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“Come as you are, and if it’s in a shitstorm, still show up.” Mana on Home.

the following is an interview with my friend mana as part of my home project. i met mana through my partner eli. eli and mana used to live in community at earthaven, which mana calls home today.

IMG_0650What’s your name and where are we today?

My name is Mana and we are in an eco-village called Earthaven in the United States of America on a lovely spring day.

Is there a place you consider you home of origin?

My home of origin is Holland, the Netherlands. That’s where I was born and where I lived the first 27 years of my life, in a small farming town about 20 minutes outside of Amsterdam. I feel like I had a rural and a city upbringing.When I went to high school in Amsterdam, the kids there thought I was a farm girl, but back in my town, I was more like a town girl.

When you think of that home, what are sights, sounds, smells that come to mind?

The sights and smells and sounds are very much of the fields around my house. My parents moved in to a new neighborhood of row houses when I was a baby. It was all very straight, but right outside my neighborhood was still fields of green where they farmed. Now that I’m 40, they’re also neighborhoods, unfortunately. Back then it was still fields that birds inhabited. There are smells of manure — there’s actually a Dutch verb for it, but it’s misting cow poop on the field, which is just a delicious smell to me. One of my mom’s friends said she wanted perfume of that because she liked it so much. The sounds are definitely birds. Me and my friends used to go field tripping in all those fields and go on big adventures and try to find bird eggs and we were full of amazement about all those sounds. The spring in Holland is explosive. It goes from nasty gray to sudden full life like a Disney movie. Everything just starts to come alive, like tiny little baby ducks and baby geese and baby fish and baby lambs and cows. It’s the best season of the year in Holland. Those sounds and smells of everything coming alive is home. 

What ways have homes that you’ve visited, made, or been a part of — how has that resembled your home of origin in feeling or physical quality?

Looking at my life, being a grown up, traveling, and visiting lots of different places, there’s always a similar thread to how I was raised — there needed to be strong connection to nature.

I traveled to New Zealand and Australia and Spain and other European countries and the United States and there was always this feeling: I want to hear and smell nature as much as possible. I love visiting cities — the honks and cracks and sirens — but it doesn’t make me feel at home at all. The home part is always like, let me hear the birds, let me wake up with the sun in my face. The things I remember from living in Australia for a couple years are the sound of the kookaburra, the jungle, the roar of the ocean, and the smells of the trees. That’s always been the link to feeling really at ease in my soul, and feeling at home in places.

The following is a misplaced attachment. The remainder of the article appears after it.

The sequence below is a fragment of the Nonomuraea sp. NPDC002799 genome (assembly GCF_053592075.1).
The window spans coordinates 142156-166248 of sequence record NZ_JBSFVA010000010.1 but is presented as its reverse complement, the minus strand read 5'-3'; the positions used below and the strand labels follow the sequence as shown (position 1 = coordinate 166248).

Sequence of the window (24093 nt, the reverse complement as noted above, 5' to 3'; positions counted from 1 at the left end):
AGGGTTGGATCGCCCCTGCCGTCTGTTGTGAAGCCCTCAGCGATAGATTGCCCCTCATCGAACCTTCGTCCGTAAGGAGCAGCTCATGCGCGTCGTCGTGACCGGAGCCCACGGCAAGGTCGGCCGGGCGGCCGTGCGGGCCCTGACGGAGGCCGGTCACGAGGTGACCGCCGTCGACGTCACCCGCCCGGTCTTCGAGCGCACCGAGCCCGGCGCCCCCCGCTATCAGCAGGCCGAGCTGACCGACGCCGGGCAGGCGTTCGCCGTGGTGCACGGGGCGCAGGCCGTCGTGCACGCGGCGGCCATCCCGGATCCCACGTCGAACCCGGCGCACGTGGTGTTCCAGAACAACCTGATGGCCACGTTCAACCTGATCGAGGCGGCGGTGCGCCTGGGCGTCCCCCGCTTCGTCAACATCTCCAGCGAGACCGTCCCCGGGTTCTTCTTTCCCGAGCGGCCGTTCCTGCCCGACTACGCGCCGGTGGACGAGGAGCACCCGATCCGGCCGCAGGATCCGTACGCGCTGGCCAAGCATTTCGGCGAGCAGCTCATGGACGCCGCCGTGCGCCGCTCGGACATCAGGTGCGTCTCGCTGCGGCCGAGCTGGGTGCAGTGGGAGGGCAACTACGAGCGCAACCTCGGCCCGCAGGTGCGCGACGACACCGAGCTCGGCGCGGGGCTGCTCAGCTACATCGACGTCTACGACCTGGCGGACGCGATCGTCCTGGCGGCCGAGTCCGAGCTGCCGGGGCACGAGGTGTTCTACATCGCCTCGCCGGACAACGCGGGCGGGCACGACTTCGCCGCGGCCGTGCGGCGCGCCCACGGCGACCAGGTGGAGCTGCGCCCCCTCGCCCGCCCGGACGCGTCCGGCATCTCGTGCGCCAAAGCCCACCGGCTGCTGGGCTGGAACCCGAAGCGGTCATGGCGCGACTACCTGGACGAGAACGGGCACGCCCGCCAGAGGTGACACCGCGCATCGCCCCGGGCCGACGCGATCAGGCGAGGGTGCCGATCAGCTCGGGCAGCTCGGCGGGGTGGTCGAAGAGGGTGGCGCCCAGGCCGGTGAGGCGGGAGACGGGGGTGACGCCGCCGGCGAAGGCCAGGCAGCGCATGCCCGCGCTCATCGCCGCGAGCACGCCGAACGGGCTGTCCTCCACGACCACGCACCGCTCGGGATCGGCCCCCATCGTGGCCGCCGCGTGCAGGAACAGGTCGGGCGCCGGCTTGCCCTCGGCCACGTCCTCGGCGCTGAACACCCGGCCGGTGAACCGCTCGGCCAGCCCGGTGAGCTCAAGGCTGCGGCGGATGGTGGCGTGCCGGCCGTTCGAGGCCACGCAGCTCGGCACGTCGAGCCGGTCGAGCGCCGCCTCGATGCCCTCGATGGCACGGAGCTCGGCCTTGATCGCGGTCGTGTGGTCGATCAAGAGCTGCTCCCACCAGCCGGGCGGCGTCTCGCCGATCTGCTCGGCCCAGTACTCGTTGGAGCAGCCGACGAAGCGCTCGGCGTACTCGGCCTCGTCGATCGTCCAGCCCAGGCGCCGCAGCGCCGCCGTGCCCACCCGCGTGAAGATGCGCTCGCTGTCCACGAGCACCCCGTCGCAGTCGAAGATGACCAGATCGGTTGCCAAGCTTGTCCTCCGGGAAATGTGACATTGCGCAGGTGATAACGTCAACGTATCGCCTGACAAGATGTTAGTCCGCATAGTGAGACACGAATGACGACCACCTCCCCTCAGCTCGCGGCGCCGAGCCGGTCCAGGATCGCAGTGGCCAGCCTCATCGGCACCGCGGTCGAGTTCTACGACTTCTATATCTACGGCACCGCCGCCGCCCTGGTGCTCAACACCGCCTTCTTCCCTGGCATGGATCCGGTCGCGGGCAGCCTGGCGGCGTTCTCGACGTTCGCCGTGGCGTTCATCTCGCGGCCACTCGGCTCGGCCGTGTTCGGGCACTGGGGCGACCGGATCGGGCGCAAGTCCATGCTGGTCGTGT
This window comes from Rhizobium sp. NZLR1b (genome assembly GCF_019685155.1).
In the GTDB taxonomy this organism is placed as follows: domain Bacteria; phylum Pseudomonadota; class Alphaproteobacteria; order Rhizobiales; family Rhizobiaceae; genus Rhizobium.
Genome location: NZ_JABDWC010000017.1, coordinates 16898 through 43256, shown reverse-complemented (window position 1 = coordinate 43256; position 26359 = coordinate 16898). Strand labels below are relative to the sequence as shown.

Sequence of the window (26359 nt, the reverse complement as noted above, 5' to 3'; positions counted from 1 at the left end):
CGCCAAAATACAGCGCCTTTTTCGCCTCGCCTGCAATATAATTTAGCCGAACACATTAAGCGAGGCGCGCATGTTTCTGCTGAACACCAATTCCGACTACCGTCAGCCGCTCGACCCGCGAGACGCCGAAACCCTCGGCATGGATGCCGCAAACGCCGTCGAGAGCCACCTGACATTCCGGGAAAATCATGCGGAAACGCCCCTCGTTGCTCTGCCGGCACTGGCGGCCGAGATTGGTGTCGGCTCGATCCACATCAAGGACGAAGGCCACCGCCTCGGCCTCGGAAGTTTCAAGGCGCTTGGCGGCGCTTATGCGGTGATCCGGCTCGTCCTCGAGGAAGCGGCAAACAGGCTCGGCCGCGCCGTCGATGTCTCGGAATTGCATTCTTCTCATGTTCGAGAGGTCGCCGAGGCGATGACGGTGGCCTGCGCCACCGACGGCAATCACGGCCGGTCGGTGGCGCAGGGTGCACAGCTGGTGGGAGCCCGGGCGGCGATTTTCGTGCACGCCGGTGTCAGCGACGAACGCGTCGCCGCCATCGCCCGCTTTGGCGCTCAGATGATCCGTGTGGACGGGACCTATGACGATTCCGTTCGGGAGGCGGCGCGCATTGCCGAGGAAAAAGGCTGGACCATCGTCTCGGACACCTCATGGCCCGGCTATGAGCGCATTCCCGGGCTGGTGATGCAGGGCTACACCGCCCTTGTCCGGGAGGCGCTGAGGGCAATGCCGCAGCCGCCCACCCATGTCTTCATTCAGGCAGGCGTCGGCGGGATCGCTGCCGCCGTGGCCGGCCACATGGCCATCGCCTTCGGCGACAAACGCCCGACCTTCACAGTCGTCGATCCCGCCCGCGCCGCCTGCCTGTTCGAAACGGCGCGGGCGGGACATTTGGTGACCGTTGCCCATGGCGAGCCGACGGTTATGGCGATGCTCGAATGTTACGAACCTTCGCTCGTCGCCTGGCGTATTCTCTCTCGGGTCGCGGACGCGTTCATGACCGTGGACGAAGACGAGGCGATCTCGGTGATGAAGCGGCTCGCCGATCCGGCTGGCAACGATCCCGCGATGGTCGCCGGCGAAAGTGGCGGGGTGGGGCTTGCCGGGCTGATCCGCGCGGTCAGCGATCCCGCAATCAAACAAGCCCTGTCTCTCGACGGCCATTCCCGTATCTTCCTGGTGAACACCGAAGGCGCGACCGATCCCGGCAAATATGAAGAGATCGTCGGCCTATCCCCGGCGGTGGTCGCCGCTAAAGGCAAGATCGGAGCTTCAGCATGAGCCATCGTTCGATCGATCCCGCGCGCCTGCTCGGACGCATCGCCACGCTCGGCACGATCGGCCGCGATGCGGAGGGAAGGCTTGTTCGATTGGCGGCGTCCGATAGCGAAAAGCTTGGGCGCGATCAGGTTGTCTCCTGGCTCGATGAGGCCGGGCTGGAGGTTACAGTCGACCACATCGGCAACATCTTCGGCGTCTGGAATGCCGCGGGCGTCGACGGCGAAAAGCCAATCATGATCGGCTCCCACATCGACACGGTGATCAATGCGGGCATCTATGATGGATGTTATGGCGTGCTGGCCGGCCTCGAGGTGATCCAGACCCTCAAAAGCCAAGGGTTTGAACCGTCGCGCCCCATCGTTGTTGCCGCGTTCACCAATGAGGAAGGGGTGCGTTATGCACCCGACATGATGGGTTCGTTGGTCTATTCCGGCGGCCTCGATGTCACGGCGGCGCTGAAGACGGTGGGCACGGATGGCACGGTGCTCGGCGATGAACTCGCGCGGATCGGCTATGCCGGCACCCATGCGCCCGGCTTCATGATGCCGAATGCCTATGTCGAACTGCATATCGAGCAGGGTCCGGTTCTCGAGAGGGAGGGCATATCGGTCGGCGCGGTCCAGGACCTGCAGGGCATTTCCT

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Mana (right) with husband Johnny, their kids Max and Luka (aka Bubba), and other Earthaven kids at Max’s last birthday party.

You said when you’re in a city that it doesn’t feel like being at home. So when you do feel at home, how does that feel in your mind, body, soul?

There’s the feeling and connection to nature, but there’s also the people. I feel like I could create a home on this planet wherever but I have to have a group of people with me that I can depend on and work with and share support with and have a life together. I have a family now, two kids and a husband, and the four of us couldn’t do it on a lonely street. I feel incredibly that my home is my neighbors and my friends and my community. I can also see that those people can be interchanged with a different group of other people. Not my family though. I don’t want any other kids or a different husband necessarily (laughs).

Home is intertwined with a combination of feelings inside me, like, I wanna feel free to explore nature right outside my door, and I wanna feel super connected to my people on a daily basis. When I walk outside my door and I sit and have a cup of coffee with my next door neighbor, that’s home to me. Just immediate and approachable and really… there.

Can you tell me a little bit about Earthaven, your current geographical home?

I’ve lived here for nine years, and I think I’ll live here another nine years. This is an eco-village in the mountains in the Blue Ridge mountains of the Appalachia of the East Coast of the United States. It’s a rural village of many homes, about 70 people or so — we all live pretty close together on a plot of 325 acres. We believe in dense population, and leave a bunch of untouched nature. We farm some, but only on the flatlands, and we leave the steep hills for birds and foxes and whatever else roams here. Actually we don’t like foxes too much cos they steal our chickens… (laughs) 

I see a lot of my neighbors’ buildings, and I usually can hear their conversations, and I can hear their kids. I can hear the dinner bell of a community co-op kitchen close by, where about five members always eat together. My kids run into my neighbors’ house all the time and vice versa. There’s a constant mix of people. Right now it’s very quiet and I can hear the birds. It’s morning where the sun’s really warm and there’s trees everywhere. We live in the forest. There’s a big mountain behind me where my house is burrowed into the mountain, so that feels very cozy. 

I feel like when some people choose to live rurally, they’re intentionally seeking isolation. It seems like that’s very much not the point of being here in this community.